Anton Kolig is one of Carinthia's most important representatives of expressionism. When, at the outbreak of WW I, the avant-garde artists abandoned the big cities for the countryside, an enclave of artists developed in the small town of Nötsch in the Gailtal valley, the so-called Nötscher Kreis (Nötsch Circle). This group of artists developed a regional variation of expressionism. Anton Kolig ranks among the major protagonists of this art circle. Kolig created the majority of his works in the Gailtal.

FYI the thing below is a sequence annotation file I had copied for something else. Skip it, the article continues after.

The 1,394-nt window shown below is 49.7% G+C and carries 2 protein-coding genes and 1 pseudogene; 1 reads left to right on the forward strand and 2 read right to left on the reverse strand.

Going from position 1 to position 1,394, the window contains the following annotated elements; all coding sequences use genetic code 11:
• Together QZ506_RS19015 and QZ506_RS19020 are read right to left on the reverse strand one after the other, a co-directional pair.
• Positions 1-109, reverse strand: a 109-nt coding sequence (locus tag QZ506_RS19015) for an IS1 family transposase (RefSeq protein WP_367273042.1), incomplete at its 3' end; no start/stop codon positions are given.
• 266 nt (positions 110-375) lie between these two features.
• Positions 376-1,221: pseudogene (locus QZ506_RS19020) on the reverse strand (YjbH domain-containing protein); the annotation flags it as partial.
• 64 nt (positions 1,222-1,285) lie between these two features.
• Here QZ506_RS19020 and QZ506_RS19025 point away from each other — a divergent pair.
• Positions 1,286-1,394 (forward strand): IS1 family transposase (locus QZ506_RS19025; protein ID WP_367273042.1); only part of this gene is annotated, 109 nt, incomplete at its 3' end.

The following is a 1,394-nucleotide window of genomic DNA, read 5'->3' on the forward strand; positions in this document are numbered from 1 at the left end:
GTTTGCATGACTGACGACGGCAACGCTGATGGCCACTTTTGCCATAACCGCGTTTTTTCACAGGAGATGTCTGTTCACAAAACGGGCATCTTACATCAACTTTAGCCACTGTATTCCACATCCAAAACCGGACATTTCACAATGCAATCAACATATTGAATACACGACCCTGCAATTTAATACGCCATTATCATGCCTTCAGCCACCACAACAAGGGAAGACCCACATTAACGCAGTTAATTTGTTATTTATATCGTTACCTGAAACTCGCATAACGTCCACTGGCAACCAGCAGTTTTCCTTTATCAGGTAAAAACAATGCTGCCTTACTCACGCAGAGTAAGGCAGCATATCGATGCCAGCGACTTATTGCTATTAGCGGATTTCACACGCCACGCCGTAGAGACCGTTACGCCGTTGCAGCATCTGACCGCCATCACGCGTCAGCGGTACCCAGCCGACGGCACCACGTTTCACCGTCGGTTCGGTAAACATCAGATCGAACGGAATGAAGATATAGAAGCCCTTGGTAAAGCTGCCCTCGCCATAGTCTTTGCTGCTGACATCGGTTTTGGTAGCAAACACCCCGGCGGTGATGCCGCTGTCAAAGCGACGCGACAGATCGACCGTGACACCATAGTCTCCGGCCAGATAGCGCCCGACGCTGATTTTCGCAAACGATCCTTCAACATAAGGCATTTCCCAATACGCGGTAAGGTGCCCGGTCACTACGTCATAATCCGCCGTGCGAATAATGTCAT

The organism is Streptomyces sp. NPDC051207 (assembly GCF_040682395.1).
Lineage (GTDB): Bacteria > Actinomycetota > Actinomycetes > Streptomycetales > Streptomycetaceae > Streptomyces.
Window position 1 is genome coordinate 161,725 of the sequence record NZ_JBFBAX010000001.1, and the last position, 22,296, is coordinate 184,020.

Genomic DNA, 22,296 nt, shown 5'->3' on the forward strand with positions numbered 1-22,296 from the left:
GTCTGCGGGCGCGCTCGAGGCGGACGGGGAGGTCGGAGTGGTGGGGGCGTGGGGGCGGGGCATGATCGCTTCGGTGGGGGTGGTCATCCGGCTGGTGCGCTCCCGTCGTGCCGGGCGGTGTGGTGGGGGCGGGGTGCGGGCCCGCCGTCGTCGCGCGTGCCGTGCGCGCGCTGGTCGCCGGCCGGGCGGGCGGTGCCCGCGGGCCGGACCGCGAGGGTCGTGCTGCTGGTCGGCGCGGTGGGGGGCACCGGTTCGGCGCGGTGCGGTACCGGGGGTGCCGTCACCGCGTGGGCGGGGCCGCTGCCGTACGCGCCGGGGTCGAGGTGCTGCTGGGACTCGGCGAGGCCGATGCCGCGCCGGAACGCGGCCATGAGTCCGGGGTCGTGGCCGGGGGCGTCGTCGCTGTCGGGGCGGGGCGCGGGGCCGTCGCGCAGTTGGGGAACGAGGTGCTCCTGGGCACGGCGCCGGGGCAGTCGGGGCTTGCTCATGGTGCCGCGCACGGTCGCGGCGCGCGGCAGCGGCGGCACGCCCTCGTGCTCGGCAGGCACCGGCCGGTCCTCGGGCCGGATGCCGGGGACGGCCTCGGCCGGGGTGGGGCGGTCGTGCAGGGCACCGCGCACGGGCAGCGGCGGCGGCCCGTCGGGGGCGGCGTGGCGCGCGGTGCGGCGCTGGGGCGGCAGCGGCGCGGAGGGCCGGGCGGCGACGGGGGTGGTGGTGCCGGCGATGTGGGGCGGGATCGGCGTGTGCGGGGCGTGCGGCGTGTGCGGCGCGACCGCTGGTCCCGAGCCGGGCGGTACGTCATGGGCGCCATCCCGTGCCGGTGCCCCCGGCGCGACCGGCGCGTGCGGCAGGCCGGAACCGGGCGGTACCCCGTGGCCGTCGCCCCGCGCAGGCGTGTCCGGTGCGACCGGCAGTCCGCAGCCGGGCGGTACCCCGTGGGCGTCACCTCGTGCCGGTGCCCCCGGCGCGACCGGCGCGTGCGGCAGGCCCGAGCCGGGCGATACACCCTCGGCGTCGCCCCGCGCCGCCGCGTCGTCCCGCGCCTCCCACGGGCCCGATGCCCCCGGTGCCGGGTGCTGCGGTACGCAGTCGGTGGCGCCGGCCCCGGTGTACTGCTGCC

Central to Kolig's works is the male nude. His wistful drawings of young men are full of power and tenderness. His nudes and self-portraits are coded psychological studies expressing mythologized emotional and mental states. When the Nazi regime started banning modern art in favor of Heroic Art, Kolig's frescoes in the Carinthian Landhaushof were destroyed as "degenerate art".